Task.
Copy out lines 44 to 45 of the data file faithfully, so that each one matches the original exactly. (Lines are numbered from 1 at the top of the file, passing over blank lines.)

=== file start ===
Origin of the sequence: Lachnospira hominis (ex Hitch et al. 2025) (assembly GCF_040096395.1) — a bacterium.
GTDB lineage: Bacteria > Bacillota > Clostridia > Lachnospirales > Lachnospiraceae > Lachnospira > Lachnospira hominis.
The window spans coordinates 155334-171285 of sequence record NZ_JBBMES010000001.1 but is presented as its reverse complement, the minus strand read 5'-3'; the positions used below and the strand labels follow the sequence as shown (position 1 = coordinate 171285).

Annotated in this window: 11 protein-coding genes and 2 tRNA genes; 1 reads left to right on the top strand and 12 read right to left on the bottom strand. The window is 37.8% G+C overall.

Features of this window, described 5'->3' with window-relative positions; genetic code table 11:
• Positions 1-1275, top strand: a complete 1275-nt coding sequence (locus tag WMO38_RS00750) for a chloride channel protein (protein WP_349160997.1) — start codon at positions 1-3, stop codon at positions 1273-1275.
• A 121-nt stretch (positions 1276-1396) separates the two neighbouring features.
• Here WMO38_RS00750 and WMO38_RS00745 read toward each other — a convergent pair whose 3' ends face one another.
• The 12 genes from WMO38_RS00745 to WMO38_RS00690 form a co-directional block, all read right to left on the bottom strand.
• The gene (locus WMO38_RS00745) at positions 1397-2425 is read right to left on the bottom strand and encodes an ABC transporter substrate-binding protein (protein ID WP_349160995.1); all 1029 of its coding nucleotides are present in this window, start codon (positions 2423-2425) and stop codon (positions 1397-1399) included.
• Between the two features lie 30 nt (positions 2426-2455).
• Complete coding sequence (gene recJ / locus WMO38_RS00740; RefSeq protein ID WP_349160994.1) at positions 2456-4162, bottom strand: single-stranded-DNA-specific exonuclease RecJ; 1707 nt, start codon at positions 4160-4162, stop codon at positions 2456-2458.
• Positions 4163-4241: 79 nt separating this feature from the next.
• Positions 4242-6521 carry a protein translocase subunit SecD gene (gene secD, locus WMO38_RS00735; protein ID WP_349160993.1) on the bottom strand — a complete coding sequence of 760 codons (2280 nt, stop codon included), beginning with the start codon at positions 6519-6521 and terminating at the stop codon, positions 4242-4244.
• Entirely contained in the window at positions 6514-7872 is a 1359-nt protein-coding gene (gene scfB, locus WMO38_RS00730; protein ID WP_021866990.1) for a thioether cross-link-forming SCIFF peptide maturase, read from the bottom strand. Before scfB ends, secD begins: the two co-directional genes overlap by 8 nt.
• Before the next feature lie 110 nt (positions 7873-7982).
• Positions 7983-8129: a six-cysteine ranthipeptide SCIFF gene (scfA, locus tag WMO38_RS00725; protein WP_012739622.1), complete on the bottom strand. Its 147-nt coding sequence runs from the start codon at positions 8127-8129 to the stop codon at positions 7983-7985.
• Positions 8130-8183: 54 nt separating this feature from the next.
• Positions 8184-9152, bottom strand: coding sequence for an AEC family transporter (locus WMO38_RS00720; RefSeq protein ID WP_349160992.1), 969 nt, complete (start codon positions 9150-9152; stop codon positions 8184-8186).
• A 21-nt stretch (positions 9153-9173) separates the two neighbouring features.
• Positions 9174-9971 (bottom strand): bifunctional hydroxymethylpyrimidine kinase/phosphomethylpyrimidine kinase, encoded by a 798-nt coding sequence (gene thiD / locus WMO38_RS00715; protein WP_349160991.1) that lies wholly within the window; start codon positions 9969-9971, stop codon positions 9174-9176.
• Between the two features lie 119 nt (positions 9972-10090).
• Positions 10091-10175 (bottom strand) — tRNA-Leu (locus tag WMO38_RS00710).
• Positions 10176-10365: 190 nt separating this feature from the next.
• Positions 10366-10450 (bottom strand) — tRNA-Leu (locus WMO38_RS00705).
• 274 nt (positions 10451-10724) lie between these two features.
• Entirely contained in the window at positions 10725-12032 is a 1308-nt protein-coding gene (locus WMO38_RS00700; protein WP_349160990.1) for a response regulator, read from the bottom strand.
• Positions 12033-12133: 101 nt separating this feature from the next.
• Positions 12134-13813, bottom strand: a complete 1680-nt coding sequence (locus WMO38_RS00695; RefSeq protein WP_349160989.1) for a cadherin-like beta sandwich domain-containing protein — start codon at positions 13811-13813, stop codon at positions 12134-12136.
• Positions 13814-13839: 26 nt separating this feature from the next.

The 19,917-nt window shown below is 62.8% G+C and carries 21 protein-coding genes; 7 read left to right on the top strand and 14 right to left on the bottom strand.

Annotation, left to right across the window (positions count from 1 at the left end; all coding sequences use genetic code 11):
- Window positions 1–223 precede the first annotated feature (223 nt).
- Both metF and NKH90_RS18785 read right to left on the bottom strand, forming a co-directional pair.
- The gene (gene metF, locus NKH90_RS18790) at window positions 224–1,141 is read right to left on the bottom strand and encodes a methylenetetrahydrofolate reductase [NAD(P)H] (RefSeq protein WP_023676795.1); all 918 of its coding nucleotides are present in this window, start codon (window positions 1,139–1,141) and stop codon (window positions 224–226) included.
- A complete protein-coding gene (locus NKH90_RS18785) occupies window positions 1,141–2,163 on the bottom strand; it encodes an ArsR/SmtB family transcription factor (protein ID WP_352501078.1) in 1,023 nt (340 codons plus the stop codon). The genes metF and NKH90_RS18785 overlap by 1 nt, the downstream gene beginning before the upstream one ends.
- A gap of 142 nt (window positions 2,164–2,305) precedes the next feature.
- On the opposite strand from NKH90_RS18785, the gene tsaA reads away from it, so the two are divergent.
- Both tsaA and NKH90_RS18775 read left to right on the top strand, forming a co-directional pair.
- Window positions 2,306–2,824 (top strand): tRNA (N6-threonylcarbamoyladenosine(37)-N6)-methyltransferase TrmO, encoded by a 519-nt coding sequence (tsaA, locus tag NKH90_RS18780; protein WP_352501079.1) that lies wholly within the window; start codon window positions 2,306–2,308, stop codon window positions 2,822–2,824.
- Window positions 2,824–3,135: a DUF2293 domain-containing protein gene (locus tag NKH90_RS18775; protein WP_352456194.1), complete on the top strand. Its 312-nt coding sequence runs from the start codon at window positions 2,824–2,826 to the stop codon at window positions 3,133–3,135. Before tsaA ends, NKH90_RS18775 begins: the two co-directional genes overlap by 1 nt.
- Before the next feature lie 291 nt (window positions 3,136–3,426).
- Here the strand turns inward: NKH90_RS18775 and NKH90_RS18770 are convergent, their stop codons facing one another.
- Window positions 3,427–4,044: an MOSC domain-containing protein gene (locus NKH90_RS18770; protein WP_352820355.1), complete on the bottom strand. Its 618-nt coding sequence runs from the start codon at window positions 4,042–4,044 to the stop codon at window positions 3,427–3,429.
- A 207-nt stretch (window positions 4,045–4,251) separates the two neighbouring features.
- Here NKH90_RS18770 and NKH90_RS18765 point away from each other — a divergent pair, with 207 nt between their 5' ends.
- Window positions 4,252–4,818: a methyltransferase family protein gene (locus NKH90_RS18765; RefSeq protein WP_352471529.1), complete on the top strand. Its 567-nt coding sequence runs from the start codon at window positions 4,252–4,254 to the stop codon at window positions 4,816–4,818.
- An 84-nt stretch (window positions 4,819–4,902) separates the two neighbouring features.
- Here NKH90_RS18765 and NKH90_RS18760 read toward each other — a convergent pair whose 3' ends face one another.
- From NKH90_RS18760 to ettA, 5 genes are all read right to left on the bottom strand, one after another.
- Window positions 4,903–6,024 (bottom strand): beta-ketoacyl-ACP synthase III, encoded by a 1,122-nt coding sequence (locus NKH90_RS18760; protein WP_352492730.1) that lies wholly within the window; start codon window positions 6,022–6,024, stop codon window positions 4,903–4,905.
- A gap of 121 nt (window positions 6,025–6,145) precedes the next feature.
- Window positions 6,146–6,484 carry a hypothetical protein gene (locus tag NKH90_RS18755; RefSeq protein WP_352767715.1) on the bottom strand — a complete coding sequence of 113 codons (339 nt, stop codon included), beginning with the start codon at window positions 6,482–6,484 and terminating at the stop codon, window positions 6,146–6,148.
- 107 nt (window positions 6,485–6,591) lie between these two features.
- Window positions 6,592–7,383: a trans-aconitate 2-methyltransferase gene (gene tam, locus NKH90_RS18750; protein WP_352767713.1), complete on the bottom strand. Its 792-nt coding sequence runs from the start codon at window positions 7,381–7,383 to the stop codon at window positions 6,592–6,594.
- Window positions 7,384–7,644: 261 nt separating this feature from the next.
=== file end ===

- Window positions 3,427–4,044: an MOSC domain-containing protein gene (locus NKH90_RS18770; protein WP_352820355.1), complete on the bottom strand. Its 618-nt coding sequence runs from the start codon at window positions 4,042–4,044 to the stop codon at window positions 3,427–3,429.
- A 207-nt stretch (window positions 4,045–4,251) separates the two neighbouring features.